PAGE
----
The last year has brought immense changes to the global economy, job market, and education systems with most going virtual. Students, especially college students, have had to adapt to a completely new way of learning.

Higher education is an indispensable opportunity for students to gain the skills and education they need to prepare for their dream careers. Microsoft, along with LinkedIn, is committed to a goal of helping 25 million job seekers globally gain the skills they need to land a job in this new economy. Now, they’re taking that same focus to higher education students with a new tool called Career Coach in Microsoft Teams for Education.

At Green Key Resources we’re big fans of Microsoft Teams, having spent most of our time on Teams over the last year working remotely. Pair that with the fact that we spend our days helping people achieve their career dreams, it’s no surprise that we were thrilled to discover this new tool.

Graduating from college and starting your career is a challenging and exciting time. Career Coach empowers students by providing personalized guidance and resources to navigate their career journey, thereby preparing them for the transition from student to working professional.

Eleanor Donoghue, Head of Career Services at University College Cork said in Microsoft’s blog post announcement, “Career Coach is embracing innovation and technological change, enhancing skills to enable our students to be resilient, innovative, and globally connected—capable of coping with technological and other transformational changes ahead for the future of work. Students can learn at their own pace, in their own time and be supported on their bespoke career development pathway.”

It’s never too early to start setting career goals. Career Coach helps higher education students. From the first day at their university, all the way to their graduation Career Coach can guide them. Just like LinkedIn, students set up a profile to acknowledge their current skills. They can highlight their coursework, job experiences, and identify skills to develop in their college career.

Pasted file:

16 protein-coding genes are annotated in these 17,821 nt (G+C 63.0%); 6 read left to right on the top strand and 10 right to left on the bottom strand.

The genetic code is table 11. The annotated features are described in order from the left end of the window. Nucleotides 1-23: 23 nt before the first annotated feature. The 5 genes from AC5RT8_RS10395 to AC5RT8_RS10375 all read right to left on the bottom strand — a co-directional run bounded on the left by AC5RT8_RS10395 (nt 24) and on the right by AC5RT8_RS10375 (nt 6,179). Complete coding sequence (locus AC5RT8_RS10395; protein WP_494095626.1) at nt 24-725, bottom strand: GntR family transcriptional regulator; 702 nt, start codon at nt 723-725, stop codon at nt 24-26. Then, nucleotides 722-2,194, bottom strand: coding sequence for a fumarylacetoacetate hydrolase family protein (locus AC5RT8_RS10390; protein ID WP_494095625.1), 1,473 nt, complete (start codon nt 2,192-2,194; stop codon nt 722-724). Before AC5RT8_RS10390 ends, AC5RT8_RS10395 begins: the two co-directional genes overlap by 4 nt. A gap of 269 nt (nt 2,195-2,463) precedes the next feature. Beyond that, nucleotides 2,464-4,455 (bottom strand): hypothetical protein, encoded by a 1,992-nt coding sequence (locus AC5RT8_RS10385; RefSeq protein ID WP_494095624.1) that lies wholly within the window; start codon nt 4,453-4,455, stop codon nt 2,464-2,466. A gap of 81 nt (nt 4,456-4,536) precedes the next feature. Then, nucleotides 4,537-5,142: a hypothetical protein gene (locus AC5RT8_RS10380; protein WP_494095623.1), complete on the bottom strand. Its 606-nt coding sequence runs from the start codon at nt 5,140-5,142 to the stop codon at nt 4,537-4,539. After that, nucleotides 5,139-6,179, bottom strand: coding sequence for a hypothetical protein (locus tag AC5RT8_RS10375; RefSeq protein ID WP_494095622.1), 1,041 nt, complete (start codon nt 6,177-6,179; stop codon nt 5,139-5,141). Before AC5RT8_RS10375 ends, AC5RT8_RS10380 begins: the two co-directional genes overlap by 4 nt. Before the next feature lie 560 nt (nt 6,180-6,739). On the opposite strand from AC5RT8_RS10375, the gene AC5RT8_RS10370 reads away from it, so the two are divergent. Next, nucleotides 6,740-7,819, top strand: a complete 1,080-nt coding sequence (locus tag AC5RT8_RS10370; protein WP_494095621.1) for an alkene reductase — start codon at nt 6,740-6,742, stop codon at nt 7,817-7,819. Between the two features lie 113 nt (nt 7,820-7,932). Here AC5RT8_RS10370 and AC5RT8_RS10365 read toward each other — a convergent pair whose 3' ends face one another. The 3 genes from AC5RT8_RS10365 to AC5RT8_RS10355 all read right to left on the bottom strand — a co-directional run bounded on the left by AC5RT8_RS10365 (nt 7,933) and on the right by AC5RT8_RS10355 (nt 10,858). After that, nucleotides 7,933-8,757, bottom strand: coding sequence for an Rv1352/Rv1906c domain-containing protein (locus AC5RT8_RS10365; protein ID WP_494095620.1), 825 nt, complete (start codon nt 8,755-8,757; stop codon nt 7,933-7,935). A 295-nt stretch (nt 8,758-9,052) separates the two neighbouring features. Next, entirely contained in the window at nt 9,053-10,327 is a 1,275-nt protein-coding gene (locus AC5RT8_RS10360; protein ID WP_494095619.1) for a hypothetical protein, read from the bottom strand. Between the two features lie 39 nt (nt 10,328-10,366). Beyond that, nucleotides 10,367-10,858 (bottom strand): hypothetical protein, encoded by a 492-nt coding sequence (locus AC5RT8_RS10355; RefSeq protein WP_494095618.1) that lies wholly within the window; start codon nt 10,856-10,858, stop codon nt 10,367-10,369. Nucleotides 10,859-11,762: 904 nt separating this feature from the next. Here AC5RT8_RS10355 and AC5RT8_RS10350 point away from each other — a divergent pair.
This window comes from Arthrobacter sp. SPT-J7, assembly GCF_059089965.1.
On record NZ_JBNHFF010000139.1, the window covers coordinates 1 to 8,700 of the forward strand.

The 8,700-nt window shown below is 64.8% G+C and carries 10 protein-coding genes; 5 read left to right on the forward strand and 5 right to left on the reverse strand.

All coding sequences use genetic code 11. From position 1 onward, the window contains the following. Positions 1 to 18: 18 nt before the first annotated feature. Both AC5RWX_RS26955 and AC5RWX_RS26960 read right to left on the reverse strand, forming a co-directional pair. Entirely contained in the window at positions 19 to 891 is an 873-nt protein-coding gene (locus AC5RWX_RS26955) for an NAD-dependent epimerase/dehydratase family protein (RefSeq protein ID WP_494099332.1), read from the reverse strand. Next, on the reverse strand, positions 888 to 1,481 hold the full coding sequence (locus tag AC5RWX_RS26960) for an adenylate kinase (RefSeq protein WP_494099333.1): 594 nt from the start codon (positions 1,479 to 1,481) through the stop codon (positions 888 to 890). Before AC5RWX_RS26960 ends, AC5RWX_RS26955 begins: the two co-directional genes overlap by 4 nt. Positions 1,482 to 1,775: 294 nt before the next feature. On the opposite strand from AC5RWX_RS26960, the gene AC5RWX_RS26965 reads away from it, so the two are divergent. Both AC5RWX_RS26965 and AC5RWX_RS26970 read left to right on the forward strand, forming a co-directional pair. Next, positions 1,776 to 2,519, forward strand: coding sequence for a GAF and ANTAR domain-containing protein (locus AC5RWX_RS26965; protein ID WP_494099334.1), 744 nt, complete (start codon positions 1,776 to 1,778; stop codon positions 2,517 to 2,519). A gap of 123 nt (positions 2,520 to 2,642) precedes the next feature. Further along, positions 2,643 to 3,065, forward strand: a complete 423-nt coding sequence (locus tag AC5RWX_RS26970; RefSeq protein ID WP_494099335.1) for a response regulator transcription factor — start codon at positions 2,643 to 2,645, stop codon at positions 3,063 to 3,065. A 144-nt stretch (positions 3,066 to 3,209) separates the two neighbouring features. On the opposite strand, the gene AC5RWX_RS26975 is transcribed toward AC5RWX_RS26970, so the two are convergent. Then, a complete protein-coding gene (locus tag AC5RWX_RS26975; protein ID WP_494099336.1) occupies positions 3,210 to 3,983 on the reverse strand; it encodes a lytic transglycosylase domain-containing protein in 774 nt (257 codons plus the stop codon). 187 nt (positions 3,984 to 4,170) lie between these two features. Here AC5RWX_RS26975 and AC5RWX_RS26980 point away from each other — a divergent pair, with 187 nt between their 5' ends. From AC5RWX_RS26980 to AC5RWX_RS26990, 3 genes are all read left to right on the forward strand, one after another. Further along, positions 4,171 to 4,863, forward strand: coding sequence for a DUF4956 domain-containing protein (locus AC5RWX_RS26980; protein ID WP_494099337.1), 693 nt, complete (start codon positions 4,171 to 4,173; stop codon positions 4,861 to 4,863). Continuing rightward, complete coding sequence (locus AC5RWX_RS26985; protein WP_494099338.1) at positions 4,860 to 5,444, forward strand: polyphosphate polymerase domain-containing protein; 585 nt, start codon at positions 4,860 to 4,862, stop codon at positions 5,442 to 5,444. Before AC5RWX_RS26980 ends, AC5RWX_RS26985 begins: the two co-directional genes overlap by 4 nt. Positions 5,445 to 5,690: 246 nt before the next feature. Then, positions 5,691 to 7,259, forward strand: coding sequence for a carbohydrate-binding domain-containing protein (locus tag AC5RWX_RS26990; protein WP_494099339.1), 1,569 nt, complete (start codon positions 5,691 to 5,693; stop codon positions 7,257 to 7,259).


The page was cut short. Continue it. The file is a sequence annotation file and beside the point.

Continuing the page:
With its connection to LinkedIn, students can connect with alumni, recruiters, peers, and faculty to start networking early and show off their achievements, a practice that is often uncomfortable to adapt once you’re well into your career.

Having action items and a focused approach to addressing your career goals is a great practice, no matter where you’re at in your career. Career Coach allows students to turn abstract aspirations into actionable, personalized steps to help them gain real-world skills, all while tracking their progress along their desired career path.

This type of innovation makes us hopeful that the next few years of college graduates will feel confident as they enter the workforce, despite a rather untraditional education they’ve experienced in the last year.

How do you track your career goals? What skills do you wish you had learned before entering the workforce? Any advice for new graduates? Share your thoughts with us on our LinkedIn, Facebook, or Twitter!

Photo by Avel Chuklanov on Unsplash

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Green Key

Thank You Team For All You Do!

In the press of business, while we’re rushing from one meeting to another, answering emails, hustling to get another report done by the deadline, it’s easy to forget to say “Thank you.” That’s why 25 years ago today was declared Employee Appreciation Day.

We all know how important it is to recognize each other for the contributions we make. It’s especially important for managers to acknowledge not only the special efforts employees make, but their day-to-day performance. Because it’s what people do each day that make a team, a department, a division and ultimately the entire organization successful.

Dr. Bob Nelson understood this when he wrote 1001 Ways to Reward Employees in 1994. Realizing that managers too often neglect offering even a simple thanks for a job well done, he came up the idea of a day to encourage bosses to recognize their team.

“I’m a big advocate of using recognition on a daily basis,” Nelson told Business Insider. “By no means is Employee Appreciation Day meant to be this one day to thank people or this one day to bring in doughnuts… But I did want to have one day where we could call attention to the topic and have conversations about its importance.”

As you can tell by reading this blog post, he was successful. Appreciation and recognition have become indispensable parts of good management. Dozens, perhaps hundreds of studies tell us recognition is as essential as a fair wage to a motivated workforce.

At Green Key Resources we try hard to remember to say “Thank You” and to show appreciation for the good work everyone does.

In honor of today, we want to publicly take the opportunity to say

Thank You everyone!

We appreciate your hard work, dedication and loyalty. The contribution of each team member is what makes us the organization we are.

Thank you for all you do!

Photo by Dakota Corbin on Unsplash


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Green Key